A backup tape that cannot be read is useless. It is a good idea to clean and check your tape drives periodically to ensure correct operation. See your hardware manuals for instructions on procedures for cleaning a tape drive. You can check your tape hardware by:
Copying some files to the tape, reading them back, and then comparing the original with the copy.
Or, you could use the -v option of the ufsdump command to verify the contents of the media with the source file system. The file system must be unmounted or completely idle for the -v option to be effective.
Be aware that hardware can fail in ways that the system does not report.
Always label your tapes after a backup. If you have planned a backup strategy similar to those suggested in Chapter 42, Backing Up and Restoring File Systems (Overview), you should indicate on the label "Tape A," "Tape B," and so forth. This label should never change. Every time you do a backup, make another tape label containing the backup date, the name of the machine and file system backed up, backup level, the tape number (1 of n, if it spans multiple volumes), plus any information specific to your site. Store your tapes in a dust-free safe location, away from magnetic equipment. Some sites store archived tapes in fireproof cabinets at remote locations.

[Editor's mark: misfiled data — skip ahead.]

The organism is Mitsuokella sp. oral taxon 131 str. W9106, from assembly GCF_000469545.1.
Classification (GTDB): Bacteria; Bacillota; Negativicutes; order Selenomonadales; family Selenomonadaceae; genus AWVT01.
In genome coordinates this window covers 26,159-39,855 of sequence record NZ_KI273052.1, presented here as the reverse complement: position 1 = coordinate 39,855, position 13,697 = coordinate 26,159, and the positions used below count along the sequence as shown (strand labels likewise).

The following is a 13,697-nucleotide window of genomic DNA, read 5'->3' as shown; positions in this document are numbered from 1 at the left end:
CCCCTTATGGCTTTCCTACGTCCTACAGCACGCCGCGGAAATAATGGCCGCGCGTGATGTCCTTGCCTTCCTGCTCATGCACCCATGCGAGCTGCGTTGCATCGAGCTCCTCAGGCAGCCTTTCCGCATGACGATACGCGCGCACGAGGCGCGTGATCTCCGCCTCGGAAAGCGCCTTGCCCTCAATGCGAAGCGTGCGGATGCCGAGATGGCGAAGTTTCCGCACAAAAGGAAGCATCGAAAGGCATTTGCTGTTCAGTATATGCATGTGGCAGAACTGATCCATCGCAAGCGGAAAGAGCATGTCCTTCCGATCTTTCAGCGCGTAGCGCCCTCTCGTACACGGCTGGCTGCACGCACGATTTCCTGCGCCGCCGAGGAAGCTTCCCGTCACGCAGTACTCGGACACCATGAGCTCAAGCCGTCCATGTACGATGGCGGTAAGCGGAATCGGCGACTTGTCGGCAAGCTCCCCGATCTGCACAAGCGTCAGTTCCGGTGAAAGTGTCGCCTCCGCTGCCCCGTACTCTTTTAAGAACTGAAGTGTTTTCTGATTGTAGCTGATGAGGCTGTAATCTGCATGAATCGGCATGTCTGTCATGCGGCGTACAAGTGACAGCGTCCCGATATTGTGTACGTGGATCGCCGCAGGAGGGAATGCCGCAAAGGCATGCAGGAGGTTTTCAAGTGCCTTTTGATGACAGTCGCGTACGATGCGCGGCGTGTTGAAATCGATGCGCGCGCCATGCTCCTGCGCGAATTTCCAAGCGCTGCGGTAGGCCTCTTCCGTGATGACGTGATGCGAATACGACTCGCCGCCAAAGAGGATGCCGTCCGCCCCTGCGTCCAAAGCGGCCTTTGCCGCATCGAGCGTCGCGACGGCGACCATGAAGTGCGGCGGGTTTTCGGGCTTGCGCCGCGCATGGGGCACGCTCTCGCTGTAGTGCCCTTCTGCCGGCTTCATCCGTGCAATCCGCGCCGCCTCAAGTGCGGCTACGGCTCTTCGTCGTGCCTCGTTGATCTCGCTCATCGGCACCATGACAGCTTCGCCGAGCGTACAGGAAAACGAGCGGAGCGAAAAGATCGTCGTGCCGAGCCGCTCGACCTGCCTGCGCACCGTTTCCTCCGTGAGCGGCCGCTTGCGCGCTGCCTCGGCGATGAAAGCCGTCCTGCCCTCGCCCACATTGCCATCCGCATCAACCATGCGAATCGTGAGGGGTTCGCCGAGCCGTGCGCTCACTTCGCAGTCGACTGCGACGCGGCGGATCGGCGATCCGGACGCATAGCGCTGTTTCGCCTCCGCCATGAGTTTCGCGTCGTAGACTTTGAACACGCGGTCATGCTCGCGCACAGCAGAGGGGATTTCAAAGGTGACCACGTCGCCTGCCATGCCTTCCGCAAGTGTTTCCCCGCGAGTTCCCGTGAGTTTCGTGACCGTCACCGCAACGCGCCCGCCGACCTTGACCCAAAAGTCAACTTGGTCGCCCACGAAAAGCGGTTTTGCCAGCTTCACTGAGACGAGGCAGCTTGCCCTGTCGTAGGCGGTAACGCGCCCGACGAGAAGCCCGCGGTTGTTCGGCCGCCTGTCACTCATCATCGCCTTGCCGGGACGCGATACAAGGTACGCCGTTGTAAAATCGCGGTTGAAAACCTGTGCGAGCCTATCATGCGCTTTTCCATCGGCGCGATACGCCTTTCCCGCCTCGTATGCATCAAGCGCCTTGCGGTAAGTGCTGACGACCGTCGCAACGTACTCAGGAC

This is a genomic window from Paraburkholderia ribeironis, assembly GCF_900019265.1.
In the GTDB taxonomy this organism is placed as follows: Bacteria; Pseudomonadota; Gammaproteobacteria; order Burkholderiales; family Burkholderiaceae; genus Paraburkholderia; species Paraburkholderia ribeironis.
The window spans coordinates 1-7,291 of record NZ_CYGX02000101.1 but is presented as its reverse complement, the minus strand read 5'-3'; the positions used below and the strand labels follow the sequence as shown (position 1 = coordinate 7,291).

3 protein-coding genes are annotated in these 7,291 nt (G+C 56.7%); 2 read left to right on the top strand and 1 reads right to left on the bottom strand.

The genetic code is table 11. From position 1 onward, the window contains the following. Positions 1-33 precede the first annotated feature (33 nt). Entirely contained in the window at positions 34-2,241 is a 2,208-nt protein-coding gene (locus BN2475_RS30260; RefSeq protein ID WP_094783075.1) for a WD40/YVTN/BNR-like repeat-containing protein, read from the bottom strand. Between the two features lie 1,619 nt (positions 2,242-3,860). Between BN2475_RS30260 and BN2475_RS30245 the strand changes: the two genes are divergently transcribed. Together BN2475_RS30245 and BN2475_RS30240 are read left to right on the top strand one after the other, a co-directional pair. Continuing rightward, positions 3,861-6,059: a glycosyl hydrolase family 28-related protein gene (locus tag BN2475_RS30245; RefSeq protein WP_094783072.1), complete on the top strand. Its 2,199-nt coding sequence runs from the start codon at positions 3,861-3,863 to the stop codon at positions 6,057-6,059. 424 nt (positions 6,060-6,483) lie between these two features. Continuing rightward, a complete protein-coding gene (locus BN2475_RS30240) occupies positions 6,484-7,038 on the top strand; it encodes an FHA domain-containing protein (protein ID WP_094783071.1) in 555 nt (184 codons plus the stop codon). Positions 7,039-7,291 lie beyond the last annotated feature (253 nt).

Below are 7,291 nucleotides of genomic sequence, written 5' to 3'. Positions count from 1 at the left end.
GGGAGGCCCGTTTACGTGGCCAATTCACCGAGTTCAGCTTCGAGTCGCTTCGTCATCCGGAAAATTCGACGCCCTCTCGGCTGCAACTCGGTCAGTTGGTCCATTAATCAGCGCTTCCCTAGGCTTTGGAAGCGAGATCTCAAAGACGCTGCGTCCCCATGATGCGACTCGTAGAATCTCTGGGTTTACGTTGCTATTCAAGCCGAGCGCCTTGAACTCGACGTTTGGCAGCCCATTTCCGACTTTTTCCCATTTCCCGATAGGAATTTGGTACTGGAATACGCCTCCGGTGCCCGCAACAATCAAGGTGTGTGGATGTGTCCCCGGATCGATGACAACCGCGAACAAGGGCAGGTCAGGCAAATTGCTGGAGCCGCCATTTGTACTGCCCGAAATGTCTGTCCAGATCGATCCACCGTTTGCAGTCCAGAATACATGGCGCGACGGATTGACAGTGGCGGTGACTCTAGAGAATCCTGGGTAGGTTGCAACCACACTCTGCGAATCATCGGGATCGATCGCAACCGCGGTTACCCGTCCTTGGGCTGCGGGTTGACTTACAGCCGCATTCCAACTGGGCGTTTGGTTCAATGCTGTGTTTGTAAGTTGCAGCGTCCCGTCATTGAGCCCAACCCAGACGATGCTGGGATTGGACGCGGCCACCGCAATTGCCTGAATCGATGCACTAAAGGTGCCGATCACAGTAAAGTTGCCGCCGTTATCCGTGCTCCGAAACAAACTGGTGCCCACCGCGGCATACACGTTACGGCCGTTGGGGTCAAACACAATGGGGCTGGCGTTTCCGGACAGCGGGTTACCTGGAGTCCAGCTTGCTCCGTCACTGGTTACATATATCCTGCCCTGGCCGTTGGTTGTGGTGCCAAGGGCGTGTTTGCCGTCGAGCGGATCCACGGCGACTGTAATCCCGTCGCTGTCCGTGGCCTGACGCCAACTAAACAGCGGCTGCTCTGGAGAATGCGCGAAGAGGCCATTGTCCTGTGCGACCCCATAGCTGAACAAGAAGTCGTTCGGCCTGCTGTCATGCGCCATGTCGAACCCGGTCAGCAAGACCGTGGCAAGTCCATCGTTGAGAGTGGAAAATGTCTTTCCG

You should create and maintain a log that tracks which media (tape volume) stores each job (backup) and the location of each backed-up file.